Among the four finalists was Hawk Knob from Lewisburg, W.V. Hawk Knob creates hand-crafted cider and mead. SwineTech Inc. from Oskaloosa, Iowa, created a Fitbit for pigs that prevents baby pigs from being crushed by their mothers. GeoAir from Knoxville, Tenn., invented a drone that detects molds from the air in row crops like corn. And Wild Valley Farms rounded out the top four.    

The competition was introduced four years ago by the American Farm Bureau Foundation Rural Entrepreneurship Initiative. The foundation helps rural entrepreneurs overcome the hurdles they face. REI aims to provide rural entrepreneurs with world-class business training, networks and resources to help them succeed. More than 1,000 businesses in 37 states have been helped through REI projects.

According to a map on their website, Wild Valley Farms is the first business in Utah to be helped through these projects. Wild Valley Farms was also the only farm in Utah listed as an entrant into this Rural Entrepreneurship Challenge.

Wild Valley Farms introduced its innovative product last year. Each year, thousands of sheep farmers shear their flocks and most of the wool obtained is sold to make clothing. However, the belly wool and wool from around the back end of the sheep, called tags, was mostly considered worthless.

Seeing that waste, the Wildes – Albert, Eric and Logan – began focusing their attention on addressing that issue on their own ranch. Their imaginations turned into the reality of  Water Wise Wool Pellets. These pellets are “a brand new way to grow healthy, happy, all natural plants.” They are made from 100 percent American raw wool and provide fertilizer, porosity and water-wise holding ability to plants.

Wool pellets have a fertilizer value of 9-1-2 NPK and contain just the right blend of calcium, magnesium, iron, sulfur and other micronutrients. The pellets reduce the need for fertilizer in general as they are a slow-release product. The slow release helps plants grow all year long without refertilization.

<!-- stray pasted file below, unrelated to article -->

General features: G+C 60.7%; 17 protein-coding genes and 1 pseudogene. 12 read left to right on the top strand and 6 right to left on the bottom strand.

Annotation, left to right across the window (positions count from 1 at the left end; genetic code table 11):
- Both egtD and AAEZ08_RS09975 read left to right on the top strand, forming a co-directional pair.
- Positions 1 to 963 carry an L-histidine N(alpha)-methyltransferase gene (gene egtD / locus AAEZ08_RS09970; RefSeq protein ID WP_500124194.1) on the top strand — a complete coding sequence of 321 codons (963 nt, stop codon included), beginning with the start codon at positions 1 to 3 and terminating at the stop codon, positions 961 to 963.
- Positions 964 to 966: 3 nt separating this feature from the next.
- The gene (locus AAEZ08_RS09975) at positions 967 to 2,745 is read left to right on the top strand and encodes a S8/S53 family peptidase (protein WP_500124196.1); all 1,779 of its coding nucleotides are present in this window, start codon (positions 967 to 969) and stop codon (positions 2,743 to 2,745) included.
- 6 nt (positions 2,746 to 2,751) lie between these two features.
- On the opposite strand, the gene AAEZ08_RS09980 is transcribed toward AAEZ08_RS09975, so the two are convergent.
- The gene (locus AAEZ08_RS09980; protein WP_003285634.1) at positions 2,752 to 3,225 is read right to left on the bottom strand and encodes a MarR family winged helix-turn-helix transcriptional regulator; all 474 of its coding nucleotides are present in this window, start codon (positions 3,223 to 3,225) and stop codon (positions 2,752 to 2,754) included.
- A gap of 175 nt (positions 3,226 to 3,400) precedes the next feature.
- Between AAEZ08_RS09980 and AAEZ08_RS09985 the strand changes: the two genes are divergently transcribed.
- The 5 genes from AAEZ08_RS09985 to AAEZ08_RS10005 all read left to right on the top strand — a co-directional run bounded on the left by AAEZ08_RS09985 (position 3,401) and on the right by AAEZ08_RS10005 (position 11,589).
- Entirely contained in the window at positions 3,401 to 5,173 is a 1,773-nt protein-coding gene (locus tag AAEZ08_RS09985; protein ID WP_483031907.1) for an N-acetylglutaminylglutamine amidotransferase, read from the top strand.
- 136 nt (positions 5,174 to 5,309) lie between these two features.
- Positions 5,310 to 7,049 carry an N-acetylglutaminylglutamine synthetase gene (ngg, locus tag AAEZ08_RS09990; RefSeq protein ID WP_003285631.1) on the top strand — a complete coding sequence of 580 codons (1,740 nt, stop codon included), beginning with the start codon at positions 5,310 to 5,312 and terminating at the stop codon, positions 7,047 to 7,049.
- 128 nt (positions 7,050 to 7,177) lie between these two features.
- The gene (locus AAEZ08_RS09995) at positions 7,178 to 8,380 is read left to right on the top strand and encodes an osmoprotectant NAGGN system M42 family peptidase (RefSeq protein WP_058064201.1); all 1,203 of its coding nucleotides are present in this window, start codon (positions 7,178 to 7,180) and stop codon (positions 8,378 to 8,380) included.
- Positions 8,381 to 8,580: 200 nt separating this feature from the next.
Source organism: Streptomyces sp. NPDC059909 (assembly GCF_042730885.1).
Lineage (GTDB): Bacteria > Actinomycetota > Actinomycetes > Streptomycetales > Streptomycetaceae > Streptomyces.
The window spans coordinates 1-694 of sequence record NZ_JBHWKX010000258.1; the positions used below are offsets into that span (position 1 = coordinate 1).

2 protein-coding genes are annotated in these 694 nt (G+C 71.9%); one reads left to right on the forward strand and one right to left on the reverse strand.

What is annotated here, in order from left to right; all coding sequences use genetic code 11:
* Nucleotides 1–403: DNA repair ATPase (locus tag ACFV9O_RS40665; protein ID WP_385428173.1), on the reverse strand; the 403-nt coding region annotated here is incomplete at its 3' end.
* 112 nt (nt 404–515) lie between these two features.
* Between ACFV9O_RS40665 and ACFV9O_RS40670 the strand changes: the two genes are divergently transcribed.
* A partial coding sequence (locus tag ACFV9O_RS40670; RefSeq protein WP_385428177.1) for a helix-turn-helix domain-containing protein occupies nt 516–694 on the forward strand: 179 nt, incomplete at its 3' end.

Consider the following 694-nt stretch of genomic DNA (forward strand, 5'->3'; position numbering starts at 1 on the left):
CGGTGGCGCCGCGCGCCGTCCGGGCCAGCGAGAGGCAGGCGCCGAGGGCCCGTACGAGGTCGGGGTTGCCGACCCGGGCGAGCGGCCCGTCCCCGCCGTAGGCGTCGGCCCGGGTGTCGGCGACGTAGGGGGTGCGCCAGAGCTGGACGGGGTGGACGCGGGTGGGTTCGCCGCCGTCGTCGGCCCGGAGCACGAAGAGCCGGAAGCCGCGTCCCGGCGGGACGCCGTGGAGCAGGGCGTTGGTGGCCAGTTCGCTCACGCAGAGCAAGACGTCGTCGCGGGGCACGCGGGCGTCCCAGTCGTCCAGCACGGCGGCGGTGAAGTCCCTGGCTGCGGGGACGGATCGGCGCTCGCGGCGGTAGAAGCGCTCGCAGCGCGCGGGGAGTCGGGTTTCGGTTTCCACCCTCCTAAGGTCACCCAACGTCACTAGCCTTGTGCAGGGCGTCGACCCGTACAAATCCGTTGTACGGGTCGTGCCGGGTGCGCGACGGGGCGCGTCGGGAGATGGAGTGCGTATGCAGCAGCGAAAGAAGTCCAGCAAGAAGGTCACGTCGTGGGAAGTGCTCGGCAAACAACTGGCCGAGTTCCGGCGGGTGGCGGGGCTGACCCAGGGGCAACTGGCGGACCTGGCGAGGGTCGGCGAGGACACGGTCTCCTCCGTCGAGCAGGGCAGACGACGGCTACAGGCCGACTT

The whole process of pelletizing wool took about a year to develop, after which they had to start testing to understand all the benefits of using wool pellets for growing plants. According to Wilde, it took a lot of providence, friendship and hard work to make this innovative product a reality.

These new wool fertilizer superheroes have the ability to hold 20 times their weight in water. This is a real blessing in times of drought, as it helps to reduce the number of times you need to water your plants. In addition to reducing water usage, the pellets also wick away extra water, protecting plants from over-watering.

Wool pellets expand when added to soil, helping to increase porosity for optimal root growth. This increased porosity reduces the need for artificial additives. Water Wise Wool Pellets pride themselves on being natural, organic, sustainable and renewable – all important qualities in today’s market.

Wilde commented that through this development process, he has learned a lot about plants and what they need to grow.

“I have learned how research is done and how to find the information needed to develop a product,” he said.

Learn more about Water Wise Wool Pellets and other great products online at WildValleyFarms.com.